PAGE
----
People like to joke about marijuana users having poor short-term memory: but as it turns out, the plant could actually benefit some people suffering from real memory loss issues.
A recent study led by the Cellular Neurosciences and Biology Center examined how THC helps the brain consume energy more efficiently. This could be good news for patients with Alzheimer's, given that the disorder fundamentally changes the metabolism of glucose in the brain.
According to the study, "the idea of alleviating symptoms of dementia by boosting cerebral energy metabolism has been toyed with for decades," although few drugs have been developed to try to reverse that process.
According to study author Attila Köfalvi, researchers created chemically-modified THC analogues that acted only on the brain's CB2 receptors - which "protect neurons by promoting glucose consumption (energy) by the brain and reducing dependence," according to Pravda.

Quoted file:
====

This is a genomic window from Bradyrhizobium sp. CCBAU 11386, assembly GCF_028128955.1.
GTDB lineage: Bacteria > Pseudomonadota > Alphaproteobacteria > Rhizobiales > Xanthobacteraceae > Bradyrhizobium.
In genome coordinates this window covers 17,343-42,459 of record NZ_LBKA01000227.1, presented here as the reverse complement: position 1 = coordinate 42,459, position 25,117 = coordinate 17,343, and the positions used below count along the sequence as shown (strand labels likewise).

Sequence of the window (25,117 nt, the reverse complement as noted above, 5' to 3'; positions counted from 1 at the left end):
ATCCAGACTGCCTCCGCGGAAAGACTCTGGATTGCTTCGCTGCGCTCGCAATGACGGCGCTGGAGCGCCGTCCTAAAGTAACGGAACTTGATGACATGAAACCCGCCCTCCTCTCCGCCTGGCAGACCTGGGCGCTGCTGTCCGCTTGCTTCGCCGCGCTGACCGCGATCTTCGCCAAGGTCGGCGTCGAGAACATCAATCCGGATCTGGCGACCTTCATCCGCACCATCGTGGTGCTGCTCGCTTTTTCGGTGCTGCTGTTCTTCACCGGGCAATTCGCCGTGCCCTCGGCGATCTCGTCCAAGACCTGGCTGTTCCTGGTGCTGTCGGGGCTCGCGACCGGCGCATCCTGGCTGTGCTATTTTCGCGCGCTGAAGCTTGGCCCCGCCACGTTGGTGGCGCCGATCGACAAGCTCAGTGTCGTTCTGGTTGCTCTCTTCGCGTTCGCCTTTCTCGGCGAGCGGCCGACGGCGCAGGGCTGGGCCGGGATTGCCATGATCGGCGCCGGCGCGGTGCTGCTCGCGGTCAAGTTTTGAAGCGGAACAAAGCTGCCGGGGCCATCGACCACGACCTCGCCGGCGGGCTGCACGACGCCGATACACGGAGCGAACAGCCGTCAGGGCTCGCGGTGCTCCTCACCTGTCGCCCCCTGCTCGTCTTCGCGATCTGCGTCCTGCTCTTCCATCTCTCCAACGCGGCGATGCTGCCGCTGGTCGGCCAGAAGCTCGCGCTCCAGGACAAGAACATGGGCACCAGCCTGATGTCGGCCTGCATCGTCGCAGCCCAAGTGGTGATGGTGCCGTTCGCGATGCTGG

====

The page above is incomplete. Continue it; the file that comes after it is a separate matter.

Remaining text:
The THC analogue was engineered not to activate the CB1 receptors in the brain, which have the less-desirable effect of killing brain cells. In rodent studies, using the THC analogue allowed the brain to process glucose more efficiently, which could help alleviate some of the symptoms of Alzheimer's.
It's in line with the findings of another recent study that "strongly suggest[ed] that THC could be a potential therapeutic treatment option for Alzheimer's disease through multiple functions and pathways."
While more research is needed, "in the future," writes Köfalvi, "this discovery could pave the way for a palliative therapy in Alzheimer's disease."